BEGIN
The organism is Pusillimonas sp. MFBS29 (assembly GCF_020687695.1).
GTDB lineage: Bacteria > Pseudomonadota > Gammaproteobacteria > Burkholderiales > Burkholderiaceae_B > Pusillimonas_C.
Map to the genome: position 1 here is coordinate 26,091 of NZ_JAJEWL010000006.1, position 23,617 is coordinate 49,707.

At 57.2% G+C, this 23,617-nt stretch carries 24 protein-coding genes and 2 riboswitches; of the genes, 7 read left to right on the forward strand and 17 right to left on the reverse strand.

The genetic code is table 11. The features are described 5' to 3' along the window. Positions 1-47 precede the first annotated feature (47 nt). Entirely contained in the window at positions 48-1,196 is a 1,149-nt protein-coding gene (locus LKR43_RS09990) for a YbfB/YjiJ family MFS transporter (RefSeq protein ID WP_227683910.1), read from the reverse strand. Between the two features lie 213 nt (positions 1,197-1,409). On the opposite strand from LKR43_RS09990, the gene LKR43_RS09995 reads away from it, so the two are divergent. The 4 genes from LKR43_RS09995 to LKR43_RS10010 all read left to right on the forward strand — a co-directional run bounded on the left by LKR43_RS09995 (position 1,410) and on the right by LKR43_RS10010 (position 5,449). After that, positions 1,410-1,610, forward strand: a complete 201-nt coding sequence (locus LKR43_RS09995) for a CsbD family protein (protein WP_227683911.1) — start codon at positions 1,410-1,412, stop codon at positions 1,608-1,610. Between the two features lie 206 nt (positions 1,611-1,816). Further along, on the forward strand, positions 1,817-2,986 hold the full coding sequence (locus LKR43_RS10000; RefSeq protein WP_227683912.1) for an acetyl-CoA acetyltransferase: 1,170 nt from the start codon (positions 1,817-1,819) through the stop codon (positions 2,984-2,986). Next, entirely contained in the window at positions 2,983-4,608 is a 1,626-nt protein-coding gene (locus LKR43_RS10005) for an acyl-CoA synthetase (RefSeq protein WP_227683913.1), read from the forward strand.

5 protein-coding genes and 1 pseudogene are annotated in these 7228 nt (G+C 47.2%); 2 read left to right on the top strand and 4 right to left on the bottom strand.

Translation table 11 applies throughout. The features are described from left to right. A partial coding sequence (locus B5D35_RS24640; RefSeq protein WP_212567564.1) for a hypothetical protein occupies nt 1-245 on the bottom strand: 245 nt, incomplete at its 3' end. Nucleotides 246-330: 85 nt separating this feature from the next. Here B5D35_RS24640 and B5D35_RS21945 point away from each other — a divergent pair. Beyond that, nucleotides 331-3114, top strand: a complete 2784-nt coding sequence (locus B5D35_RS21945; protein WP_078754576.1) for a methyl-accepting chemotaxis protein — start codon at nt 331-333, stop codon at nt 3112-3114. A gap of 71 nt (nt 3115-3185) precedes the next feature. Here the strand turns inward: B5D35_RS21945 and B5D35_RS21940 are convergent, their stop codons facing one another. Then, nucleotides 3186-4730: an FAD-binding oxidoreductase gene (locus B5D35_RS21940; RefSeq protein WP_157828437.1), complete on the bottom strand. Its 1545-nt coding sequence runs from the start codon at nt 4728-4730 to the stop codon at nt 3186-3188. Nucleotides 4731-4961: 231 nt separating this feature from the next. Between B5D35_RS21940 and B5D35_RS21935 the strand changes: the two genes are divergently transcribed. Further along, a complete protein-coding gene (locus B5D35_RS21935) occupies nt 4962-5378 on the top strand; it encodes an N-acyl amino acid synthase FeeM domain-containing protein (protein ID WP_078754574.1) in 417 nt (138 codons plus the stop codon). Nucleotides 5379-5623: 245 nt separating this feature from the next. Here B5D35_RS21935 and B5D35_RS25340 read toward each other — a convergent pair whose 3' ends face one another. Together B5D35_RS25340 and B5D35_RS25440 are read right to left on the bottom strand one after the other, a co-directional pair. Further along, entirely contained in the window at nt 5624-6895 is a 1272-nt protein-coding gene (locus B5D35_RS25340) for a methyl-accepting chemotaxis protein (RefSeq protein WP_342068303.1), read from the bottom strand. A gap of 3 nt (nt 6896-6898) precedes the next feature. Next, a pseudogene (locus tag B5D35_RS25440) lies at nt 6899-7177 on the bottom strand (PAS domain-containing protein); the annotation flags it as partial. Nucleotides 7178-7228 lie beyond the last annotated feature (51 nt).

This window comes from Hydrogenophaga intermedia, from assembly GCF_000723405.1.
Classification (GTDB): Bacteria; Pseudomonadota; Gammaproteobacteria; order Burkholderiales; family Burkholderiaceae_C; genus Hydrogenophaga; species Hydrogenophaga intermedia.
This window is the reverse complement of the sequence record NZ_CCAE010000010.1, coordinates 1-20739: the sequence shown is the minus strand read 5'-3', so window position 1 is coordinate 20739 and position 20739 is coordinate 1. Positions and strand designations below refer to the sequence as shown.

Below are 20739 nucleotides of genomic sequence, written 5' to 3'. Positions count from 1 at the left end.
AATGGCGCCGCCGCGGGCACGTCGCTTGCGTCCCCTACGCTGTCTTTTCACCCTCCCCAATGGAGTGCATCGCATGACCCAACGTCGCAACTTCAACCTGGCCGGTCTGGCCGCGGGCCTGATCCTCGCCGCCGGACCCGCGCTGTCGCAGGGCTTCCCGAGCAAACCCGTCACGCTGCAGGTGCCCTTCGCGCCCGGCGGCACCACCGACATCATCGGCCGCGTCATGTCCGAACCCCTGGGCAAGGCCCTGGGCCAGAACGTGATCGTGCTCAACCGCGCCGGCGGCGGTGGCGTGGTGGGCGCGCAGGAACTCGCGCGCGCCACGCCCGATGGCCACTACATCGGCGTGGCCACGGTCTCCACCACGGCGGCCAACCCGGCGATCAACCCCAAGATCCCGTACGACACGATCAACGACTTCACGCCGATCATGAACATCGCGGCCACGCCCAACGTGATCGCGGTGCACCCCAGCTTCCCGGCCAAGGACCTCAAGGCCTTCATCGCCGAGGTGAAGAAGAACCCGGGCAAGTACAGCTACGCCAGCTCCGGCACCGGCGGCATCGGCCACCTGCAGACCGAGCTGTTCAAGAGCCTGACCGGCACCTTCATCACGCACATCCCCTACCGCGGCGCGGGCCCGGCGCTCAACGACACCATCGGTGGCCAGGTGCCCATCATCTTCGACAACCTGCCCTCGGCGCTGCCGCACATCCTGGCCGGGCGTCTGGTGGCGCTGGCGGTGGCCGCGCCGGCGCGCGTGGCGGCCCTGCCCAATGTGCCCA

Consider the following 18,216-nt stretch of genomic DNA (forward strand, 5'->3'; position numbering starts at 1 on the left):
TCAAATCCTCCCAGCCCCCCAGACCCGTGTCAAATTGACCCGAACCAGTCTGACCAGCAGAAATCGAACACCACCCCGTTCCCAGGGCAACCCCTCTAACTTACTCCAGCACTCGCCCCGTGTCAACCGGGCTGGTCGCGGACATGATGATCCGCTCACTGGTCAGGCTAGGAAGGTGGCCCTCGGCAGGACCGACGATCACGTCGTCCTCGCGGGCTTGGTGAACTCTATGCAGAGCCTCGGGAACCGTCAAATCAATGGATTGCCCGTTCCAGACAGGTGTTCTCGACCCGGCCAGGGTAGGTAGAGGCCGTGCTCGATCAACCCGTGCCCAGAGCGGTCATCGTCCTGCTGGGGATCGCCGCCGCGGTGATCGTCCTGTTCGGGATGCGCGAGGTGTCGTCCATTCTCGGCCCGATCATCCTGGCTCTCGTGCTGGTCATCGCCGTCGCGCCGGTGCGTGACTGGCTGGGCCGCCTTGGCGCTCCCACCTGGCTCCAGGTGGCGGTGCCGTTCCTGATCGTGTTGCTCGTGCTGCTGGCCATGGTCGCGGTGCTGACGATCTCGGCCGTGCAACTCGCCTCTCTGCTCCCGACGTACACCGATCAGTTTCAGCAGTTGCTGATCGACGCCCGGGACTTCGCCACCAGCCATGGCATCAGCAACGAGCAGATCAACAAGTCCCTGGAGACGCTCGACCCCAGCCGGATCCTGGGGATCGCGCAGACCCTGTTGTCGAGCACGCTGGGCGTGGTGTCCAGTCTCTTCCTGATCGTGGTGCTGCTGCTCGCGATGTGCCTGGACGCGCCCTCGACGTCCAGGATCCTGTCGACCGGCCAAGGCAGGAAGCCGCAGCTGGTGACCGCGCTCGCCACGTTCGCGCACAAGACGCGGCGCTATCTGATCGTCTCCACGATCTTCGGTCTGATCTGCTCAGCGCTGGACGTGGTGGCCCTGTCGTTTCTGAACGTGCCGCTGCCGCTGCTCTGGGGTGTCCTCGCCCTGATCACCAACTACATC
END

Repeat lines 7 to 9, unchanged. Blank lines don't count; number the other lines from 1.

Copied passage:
Translation table 11 applies throughout. The features are described from left to right. A partial coding sequence (locus B5D35_RS24640; RefSeq protein WP_212567564.1) for a hypothetical protein occupies nt 1-245 on the bottom strand: 245 nt, incomplete at its 3' end. Nucleotides 246-330: 85 nt separating this feature from the next. Here B5D35_RS24640 and B5D35_RS21945 point away from each other — a divergent pair. Beyond that, nucleotides 331-3114, top strand: a complete 2784-nt coding sequence (locus B5D35_RS21945; protein WP_078754576.1) for a methyl-accepting chemotaxis protein — start codon at nt 331-333, stop codon at nt 3112-3114. A gap of 71 nt (nt 3115-3185) precedes the next feature. Here the strand turns inward: B5D35_RS21945 and B5D35_RS21940 are convergent, their stop codons facing one another. Then, nucleotides 3186-4730: an FAD-binding oxidoreductase gene (locus B5D35_RS21940; RefSeq protein WP_157828437.1), complete on the bottom strand. Its 1545-nt coding sequence runs from the start codon at nt 4728-4730 to the stop codon at nt 3186-3188. Nucleotides 4731-4961: 231 nt separating this feature from the next. Between B5D35_RS21940 and B5D35_RS21935 the strand changes: the two genes are divergently transcribed. Further along, a complete protein-coding gene (locus B5D35_RS21935) occupies nt 4962-5378 on the top strand; it encodes an N-acyl amino acid synthase FeeM domain-containing protein (protein ID WP_078754574.1) in 417 nt (138 codons plus the stop codon). Nucleotides 5379-5623: 245 nt separating this feature from the next. Here B5D35_RS21935 and B5D35_RS25340 read toward each other — a convergent pair whose 3' ends face one another. Together B5D35_RS25340 and B5D35_RS25440 are read right to left on the bottom strand one after the other, a co-directional pair. Further along, entirely contained in the window at nt 5624-6895 is a 1272-nt protein-coding gene (locus B5D35_RS25340) for a methyl-accepting chemotaxis protein (RefSeq protein WP_342068303.1), read from the bottom strand. A gap of 3 nt (nt 6896-6898) precedes the next feature. Next, a pseudogene (locus tag B5D35_RS25440) lies at nt 6899-7177 on the bottom strand (PAS domain-containing protein); the annotation flags it as partial. Nucleotides 7178-7228 lie beyond the last annotated feature (51 nt).

This window comes from Hydrogenophaga intermedia, from assembly GCF_000723405.1.
Classification (GTDB): Bacteria; Pseudomonadota; Gammaproteobacteria; order Burkholderiales; family Burkholderiaceae_C; genus Hydrogenophaga; species Hydrogenophaga intermedia.